In poring over the Gospels for an answer I was surprised to discover that few if any Jews were present at the trial and condemnation of Jesus, other than the Jewish officials: "And they led Jesus away to the high priest: and with him were assembled all the chief priests and the elders and the scribes" (Mark 14:53; also in Luke 22:54; Matthew 26:57; and John 18:13). There were so few bystanders present (who may have been part of arresting officials) that the disciple Peter was promptly identified by one of the maids, who asked him if he was a follower of Jesus (Peter's first denial of Jesus).
Why would ordinary Jews be in attendance? Jesus' arrest was a clandestine operation. Only the Jewish officials knew about it. Also, it was Passover eve, and Jews were busy with purification and other preparations for the festival.
The next morning, according to the Gospels, Jesus was brought before Pontius Pilate at his palace. Again, there's no indication of any Jews present other than the Jewish officials. This makes sense. The populace still didn't know that Jesus was in custody, and even if they had known, crowds were unlikely to have swooped down on the palace on the holy day of Passover.
Suddenly, though, Pilate "asks the multitudes (the Jews)" whether he should free Barabbas or Jesus, and they unanimously vote to free Barabbas and condemn Jesus. But who are the multitudes and where did they come from? Is this scenario thrown in to please a Christian audience many decades after the crucifixion, when the Gospels were written? Otherwise, it makes no sense unless "multitudes" in this instance refers to the large assembly of Jewish officials presiding at the interrogation of Jesus, as indicated in Luke 23:1 (seventy-one members of the Sanhedrin, plus elders, rabbis, and other officials). As New Testament scholar Candida Moss noted "Flash mobs of thousands of people do not miraculously assemble and offer complicated answers in unison without the assistance of smartphones." She goes on to add that there's even Papal agreement: "In Jesus of Nazareth: Part Two, Benedict XVI asked, 'How could the whole people have been present at that moment to clamor for Jesus' death'?"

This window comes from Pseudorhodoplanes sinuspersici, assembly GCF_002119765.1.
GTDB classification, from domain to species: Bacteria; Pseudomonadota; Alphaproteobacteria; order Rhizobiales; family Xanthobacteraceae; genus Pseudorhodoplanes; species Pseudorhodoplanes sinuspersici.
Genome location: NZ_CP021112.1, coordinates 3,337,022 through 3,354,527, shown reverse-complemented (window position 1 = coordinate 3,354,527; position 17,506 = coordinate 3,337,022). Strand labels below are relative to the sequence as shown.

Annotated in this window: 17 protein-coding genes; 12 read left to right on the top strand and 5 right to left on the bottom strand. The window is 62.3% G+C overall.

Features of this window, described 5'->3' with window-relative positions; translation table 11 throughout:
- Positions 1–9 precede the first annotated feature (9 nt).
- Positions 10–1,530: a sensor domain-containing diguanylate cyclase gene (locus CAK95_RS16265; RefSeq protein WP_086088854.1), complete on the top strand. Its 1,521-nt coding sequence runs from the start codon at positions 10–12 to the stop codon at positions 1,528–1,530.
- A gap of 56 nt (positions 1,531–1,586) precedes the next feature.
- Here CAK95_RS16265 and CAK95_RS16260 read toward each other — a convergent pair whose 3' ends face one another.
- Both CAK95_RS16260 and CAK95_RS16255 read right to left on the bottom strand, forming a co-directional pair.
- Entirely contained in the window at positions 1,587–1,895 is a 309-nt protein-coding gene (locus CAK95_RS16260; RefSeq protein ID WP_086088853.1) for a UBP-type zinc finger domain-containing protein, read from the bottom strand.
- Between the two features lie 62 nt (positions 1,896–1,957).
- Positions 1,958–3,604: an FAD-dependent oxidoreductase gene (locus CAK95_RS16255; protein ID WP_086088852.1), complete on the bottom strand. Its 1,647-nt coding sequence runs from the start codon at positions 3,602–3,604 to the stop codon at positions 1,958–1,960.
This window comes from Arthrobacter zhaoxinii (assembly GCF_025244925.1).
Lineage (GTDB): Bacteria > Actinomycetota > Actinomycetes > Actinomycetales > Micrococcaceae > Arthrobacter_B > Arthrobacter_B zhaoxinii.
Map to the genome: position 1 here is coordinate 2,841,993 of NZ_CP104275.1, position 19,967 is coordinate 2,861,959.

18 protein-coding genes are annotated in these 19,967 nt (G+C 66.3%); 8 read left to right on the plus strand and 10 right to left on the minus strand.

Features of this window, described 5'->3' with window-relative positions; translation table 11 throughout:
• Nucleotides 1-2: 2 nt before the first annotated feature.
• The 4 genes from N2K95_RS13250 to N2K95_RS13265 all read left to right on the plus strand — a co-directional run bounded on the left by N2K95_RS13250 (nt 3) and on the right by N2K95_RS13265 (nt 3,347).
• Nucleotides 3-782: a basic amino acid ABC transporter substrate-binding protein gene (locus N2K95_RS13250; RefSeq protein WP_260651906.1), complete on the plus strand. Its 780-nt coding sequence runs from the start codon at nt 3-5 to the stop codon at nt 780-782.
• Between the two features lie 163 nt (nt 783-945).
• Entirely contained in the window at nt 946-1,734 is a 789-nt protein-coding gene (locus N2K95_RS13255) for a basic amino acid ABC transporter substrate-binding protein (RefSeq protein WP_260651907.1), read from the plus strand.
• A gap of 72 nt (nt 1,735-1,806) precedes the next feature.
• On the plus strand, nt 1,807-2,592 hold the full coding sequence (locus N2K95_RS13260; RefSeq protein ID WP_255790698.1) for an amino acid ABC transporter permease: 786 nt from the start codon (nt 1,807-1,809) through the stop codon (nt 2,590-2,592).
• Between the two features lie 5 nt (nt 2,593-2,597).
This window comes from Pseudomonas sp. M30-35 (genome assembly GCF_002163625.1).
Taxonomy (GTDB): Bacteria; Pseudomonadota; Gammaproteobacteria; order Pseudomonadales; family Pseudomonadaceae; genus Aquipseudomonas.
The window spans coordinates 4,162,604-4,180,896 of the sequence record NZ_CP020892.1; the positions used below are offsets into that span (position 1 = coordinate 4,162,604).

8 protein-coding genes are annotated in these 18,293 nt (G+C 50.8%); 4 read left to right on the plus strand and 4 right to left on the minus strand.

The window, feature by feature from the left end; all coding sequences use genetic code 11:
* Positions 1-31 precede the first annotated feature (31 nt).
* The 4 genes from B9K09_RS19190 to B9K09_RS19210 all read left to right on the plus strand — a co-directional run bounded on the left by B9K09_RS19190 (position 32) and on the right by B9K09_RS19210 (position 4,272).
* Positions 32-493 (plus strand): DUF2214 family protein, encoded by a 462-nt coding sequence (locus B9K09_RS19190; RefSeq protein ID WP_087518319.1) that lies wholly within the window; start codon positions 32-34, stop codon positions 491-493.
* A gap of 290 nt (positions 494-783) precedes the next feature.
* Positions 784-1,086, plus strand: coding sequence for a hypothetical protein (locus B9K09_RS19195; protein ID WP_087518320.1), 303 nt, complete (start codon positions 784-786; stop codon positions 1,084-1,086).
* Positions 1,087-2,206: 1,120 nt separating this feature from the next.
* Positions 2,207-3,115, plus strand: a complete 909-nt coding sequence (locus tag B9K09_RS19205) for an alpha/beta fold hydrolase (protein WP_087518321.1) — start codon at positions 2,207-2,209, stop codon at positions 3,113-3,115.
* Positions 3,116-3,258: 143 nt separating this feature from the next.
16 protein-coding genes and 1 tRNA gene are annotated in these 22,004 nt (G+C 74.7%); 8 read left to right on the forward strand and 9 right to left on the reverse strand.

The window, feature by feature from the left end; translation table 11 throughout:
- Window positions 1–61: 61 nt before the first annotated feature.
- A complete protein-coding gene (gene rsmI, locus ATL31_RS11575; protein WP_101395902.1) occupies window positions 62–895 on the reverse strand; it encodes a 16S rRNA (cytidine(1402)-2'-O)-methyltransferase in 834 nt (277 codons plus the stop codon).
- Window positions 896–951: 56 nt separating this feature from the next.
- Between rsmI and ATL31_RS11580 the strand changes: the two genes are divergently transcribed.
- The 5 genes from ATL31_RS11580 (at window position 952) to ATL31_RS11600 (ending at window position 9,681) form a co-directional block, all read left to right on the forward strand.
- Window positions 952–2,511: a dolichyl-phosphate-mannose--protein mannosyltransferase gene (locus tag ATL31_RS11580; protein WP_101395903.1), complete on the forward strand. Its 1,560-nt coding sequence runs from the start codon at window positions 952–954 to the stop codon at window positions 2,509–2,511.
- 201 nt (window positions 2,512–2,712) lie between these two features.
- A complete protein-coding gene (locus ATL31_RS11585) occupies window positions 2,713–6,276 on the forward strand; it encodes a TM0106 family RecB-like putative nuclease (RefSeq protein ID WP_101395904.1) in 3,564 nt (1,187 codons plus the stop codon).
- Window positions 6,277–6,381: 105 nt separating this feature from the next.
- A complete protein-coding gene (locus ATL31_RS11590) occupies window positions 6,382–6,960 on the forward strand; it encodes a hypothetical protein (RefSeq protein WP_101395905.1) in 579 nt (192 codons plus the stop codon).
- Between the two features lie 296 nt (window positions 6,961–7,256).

According to the descriptions in the Gospels it's likely that the number of Jews who sided with the Sanhedrin and other Jewish officials who were present and called for crucifixion numbered zero or possibly at most between ten and thirty. Hardly a "multitude." Contrast this with Jesus' Jewish followers, which at times swelled to fifteen thousand Jews or more.
Even if the number of Jews who opposed Jesus was greater than I've estimated, it still would be insignificant in the context of the Jewish population of Judea, Galilee, and surrounding areas in Jesus' time. Estimates run between 500,000 and 600,000, with some as high as a million. Add to that another million Jews in Egypt at the time, according to Jewish Hellenic philosopher Philo. These Jews most likely knew nothing about Jesus, and therefore could not have been against him. Jesus' ministry spanned only three years and news travelled slowly in the ancient world.